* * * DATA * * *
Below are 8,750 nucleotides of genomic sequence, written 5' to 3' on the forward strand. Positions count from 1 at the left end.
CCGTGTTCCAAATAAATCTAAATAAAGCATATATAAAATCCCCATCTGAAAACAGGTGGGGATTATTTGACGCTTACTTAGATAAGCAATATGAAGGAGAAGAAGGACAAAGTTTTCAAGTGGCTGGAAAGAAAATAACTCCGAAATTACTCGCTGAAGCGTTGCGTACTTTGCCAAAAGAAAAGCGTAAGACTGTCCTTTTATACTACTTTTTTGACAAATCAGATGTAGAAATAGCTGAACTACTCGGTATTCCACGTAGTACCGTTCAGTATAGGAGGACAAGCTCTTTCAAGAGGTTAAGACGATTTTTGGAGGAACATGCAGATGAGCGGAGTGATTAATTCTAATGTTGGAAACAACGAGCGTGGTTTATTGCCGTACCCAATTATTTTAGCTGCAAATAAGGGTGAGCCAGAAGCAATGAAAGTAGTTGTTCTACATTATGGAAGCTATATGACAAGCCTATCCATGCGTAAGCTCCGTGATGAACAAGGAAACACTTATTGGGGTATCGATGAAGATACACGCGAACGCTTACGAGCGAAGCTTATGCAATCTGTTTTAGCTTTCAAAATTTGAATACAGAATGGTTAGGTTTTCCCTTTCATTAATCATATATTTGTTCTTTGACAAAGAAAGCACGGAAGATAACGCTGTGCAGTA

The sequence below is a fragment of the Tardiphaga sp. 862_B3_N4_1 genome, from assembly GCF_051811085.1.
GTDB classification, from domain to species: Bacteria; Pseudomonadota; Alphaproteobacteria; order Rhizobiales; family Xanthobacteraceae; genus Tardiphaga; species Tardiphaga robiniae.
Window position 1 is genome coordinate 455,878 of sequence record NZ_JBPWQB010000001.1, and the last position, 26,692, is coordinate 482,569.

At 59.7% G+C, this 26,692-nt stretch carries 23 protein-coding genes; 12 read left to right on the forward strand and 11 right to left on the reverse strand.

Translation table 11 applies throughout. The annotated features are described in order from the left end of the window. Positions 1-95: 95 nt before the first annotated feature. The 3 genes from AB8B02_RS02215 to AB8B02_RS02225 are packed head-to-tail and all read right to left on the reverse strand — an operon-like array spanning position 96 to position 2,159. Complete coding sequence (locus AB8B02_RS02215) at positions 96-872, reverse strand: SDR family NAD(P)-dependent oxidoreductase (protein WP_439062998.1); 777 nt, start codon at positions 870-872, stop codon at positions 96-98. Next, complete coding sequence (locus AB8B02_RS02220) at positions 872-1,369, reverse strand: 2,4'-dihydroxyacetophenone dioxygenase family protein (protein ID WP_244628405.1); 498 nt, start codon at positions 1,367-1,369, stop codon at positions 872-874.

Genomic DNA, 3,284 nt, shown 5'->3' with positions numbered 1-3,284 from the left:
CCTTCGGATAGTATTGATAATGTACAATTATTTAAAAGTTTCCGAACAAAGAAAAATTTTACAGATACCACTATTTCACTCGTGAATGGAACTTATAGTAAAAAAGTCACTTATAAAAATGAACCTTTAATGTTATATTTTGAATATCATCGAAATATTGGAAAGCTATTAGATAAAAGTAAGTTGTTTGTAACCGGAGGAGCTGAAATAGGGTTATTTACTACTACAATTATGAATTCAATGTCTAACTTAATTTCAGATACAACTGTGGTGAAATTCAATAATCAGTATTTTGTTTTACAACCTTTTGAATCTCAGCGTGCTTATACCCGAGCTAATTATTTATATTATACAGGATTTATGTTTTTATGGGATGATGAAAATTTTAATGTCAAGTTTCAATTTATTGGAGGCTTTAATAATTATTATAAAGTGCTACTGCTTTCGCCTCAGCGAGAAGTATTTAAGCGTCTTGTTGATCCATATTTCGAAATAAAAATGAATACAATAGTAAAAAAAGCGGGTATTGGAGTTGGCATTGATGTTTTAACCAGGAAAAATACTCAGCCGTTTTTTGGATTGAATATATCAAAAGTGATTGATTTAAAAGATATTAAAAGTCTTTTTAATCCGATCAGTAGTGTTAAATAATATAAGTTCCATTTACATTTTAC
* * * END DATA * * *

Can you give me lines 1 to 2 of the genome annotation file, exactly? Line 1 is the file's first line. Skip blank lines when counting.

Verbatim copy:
Below are 8,750 nucleotides of genomic sequence, written 5' to 3' on the forward strand. Positions count from 1 at the left end.
CCGTGTTCCAAATAAATCTAAATAAAGCATATATAAAATCCCCATCTGAAAACAGGTGGGGATTATTTGACGCTTACTTAGATAAGCAATATGAAGGAGAAGAAGGACAAAGTTTTCAAGTGGCTGGAAAGAAAATAACTCCGAAATTACTCGCTGAAGCGTTGCGTACTTTGCCAAAAGAAAAGCGTAAGACTGTCCTTTTATACTACTTTTTTGACAAATCAGATGTAGAAATAGCTGAACTACTCGGTATTCCACGTAGTACCGTTCAGTATAGGAGGACAAGCTCTTTCAAGAGGTTAAGACGATTTTTGGAGGAACATGCAGATGAGCGGAGTGATTAATTCTAATGTTGGAAACAACGAGCGTGGTTTATTGCCGTACCCAATTATTTTAGCTGCAAATAAGGGTGAGCCAGAAGCAATGAAAGTAGTTGTTCTACATTATGGAAGCTATATGACAAGCCTATCCATGCGTAAGCTCCGTGATGAACAAGGAAACACTTATTGGGGTATCGATGAAGATACACGCGAACGCTTACGAGCGAAGCTTATGCAATCTGTTTTAGCTTTCAAAATTTGAATACAGAATGGTTAGGTTTTCCCTTTCATTAATCATATATTTGTTCTTTGACAAAGAAAGCACGGAAGATAACGCTGTGCAGTA